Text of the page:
Janus team launches "Privacy Adaptor"

Janus team launches "Privacy Adaptor"

The JanusPA provides TOR or OpenVPN routed encrypted tunnels to keep your browsing habits a secret.

If you're looking for ways to increase your privacy in the increasingly-monitored online world, it's worth checking out a neat little project by the Janus team.

As reported over on Hack a Day, the team – most famously responsible for the creation of the Linux-based JanusVM virtual machine created to allow people to use TCP-based applications anonymously and without censorship or monitoring – has published a preview of their in-line hardware-based “Privacy Adaptor.”

The tiny device features two Ethernet ports – one for your PC or switch to connect to, and the other for your WAN connection – and routes all traffic across either the TOR encrypted network or a compatible virtual private network via OpenVPN.

Based around a GumStix Connex 400mx mini-motherboard, the system provides client-independent encryption and traffic anonymity for any TCP-connected computer – and if OpenVPN is used, extends that support to UDP and ICMP traffic as well.

With censorship and monitoring increasing apace around the world, JanusPA is likely to garner interest from privacy advocates and governments alike. The gadget isn't without its problems, of course: while the SSL performance is none too shabby for such a small device, the adaptor is only as good as the network it routes its traffic over – and in the case of TOR your data can end up being routed three times around the world, resulting in extremely poor performance. Still, if you worry about your privacy on-line, it's a neat and portable hack to help keep your secrets secret.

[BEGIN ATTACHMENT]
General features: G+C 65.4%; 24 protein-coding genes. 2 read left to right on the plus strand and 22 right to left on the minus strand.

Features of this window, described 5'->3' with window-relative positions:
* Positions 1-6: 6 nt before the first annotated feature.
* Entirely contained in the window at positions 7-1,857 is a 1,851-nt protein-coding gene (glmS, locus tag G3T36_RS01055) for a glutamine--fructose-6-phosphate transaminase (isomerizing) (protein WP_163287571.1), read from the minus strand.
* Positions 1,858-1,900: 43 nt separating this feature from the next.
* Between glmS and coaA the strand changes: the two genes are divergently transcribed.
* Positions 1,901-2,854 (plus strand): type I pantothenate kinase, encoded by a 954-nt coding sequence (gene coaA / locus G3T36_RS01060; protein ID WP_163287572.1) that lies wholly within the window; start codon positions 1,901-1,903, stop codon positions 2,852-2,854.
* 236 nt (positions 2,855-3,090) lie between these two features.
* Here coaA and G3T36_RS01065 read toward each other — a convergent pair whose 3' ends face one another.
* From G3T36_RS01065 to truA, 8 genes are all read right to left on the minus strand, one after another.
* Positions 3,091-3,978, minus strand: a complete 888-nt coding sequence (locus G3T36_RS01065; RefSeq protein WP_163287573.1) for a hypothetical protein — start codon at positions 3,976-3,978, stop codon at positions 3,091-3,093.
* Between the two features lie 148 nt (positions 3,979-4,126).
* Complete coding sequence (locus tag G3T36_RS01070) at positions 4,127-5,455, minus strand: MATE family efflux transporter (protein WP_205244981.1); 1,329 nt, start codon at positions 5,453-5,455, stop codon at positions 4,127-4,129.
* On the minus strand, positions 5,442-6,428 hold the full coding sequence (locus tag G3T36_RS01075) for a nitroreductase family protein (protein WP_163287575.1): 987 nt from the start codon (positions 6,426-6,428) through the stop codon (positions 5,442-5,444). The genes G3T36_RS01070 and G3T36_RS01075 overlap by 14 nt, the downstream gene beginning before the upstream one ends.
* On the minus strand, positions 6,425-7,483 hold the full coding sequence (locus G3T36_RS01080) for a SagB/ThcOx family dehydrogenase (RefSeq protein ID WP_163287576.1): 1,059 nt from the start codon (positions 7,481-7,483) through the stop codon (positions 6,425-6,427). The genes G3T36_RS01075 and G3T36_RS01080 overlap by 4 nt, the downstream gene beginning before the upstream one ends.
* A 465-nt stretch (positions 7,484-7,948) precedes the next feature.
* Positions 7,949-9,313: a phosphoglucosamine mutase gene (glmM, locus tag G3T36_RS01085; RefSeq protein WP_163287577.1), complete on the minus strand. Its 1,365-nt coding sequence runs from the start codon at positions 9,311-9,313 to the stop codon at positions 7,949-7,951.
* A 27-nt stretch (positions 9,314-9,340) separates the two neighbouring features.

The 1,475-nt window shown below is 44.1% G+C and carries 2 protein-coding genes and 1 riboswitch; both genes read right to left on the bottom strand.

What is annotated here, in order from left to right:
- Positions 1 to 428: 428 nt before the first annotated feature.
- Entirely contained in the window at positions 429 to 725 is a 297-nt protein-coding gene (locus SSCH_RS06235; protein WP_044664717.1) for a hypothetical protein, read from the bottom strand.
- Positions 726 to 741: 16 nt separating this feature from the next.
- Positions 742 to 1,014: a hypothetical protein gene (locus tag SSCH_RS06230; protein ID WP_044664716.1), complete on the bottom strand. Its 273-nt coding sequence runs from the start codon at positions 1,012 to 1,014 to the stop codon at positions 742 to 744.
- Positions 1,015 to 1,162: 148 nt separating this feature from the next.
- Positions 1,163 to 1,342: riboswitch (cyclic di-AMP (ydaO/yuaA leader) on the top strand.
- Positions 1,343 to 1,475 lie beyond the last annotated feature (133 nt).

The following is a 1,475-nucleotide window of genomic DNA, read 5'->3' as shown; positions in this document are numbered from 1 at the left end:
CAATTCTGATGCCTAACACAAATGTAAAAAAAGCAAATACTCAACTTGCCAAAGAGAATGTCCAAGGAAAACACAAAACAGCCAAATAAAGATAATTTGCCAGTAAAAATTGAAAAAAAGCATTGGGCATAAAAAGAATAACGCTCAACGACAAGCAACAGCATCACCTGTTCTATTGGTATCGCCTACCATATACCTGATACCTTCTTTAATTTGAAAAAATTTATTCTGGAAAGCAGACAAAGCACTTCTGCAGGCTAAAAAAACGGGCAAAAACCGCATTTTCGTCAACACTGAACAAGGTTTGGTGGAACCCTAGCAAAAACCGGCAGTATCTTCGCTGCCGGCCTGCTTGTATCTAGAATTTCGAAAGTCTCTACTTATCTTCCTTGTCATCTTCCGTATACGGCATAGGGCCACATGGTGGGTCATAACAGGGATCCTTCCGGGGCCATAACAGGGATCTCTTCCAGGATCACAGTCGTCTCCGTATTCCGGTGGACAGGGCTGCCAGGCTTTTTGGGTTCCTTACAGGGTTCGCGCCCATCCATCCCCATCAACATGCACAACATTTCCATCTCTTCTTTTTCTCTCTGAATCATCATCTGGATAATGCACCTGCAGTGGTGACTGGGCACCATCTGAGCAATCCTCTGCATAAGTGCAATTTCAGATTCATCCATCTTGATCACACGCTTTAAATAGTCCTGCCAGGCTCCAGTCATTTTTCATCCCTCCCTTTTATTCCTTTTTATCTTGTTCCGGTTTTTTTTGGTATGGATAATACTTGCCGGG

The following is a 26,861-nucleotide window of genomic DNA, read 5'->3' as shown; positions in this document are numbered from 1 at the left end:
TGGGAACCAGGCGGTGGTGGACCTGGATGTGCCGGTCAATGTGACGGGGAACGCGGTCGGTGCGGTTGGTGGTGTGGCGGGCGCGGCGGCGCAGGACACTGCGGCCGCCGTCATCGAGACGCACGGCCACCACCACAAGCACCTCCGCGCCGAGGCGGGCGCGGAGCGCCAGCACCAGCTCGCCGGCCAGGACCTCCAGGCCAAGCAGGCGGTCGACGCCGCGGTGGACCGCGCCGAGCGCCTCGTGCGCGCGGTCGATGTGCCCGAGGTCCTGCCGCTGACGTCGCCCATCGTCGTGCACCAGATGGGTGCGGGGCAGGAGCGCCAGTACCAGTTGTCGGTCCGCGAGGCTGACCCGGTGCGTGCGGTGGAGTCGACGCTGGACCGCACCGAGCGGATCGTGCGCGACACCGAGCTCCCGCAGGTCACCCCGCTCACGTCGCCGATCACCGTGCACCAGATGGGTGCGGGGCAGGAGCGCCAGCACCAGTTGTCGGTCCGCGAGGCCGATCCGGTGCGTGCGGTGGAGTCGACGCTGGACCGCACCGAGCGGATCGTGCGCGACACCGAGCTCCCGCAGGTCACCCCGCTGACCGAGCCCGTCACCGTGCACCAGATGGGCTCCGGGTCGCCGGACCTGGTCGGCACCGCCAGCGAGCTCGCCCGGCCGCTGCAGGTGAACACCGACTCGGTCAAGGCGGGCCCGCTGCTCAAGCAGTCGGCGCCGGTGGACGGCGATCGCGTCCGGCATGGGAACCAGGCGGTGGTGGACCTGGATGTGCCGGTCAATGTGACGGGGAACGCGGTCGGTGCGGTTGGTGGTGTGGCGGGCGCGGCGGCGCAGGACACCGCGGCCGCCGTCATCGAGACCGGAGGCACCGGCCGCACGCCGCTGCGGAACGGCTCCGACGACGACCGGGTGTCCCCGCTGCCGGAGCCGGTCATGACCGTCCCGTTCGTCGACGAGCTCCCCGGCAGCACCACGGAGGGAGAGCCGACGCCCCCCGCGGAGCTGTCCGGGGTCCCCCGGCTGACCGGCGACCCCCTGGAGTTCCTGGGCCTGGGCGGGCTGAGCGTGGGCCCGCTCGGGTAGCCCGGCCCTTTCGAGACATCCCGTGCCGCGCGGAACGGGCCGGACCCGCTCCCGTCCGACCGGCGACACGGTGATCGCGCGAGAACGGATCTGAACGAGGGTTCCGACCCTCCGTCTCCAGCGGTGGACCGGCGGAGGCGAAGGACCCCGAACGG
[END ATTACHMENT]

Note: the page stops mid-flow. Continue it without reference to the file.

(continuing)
Tempted to build a JanusPA yourself, or are these devices only ever used by individuals with something to hide? Share your thoughts over in the forums.


Discuss in the forums Reply
mclean007 23rd December 2008, 14:19 Quote
Clever, but kind of pointless. As far as I can see, the only people who need to encrypt their traffic are either (a) doing something illegal, in which case we really shouldn't be encouraging the use of devices that make it easier (and in any case my understanding is that TOR is so slow you wouldn't want to use it for e.g. file sharing), or (b) working in an environment (e.g. secret service, military, etc.) which will already have strong encryption protocols in place. Anyway, can't you just use a software proxy to route traffic over TOR?
airchie 23rd December 2008, 15:01 Quote
There's a third type of person you didn't list.
They type of person who objects to ISP sniffing their traffic for monetary gain without explicit permission ala Phorm et al.
This would defeat that.

I think its a great idea tbh.
Those people doing illegal things will do it anyway and usually be paranoid enough to cover their tracks anyway.
Skepsis 23rd December 2008, 15:53 Quote
Quick, to the pedo cave!
n3mo 23rd December 2008, 16:43 Quote
Well, here in Eastern Europe there is no net monitoring at all (our law prohibits such actions) so it's not our problem. When i look at what is happening in UK it seems ridiculous for me.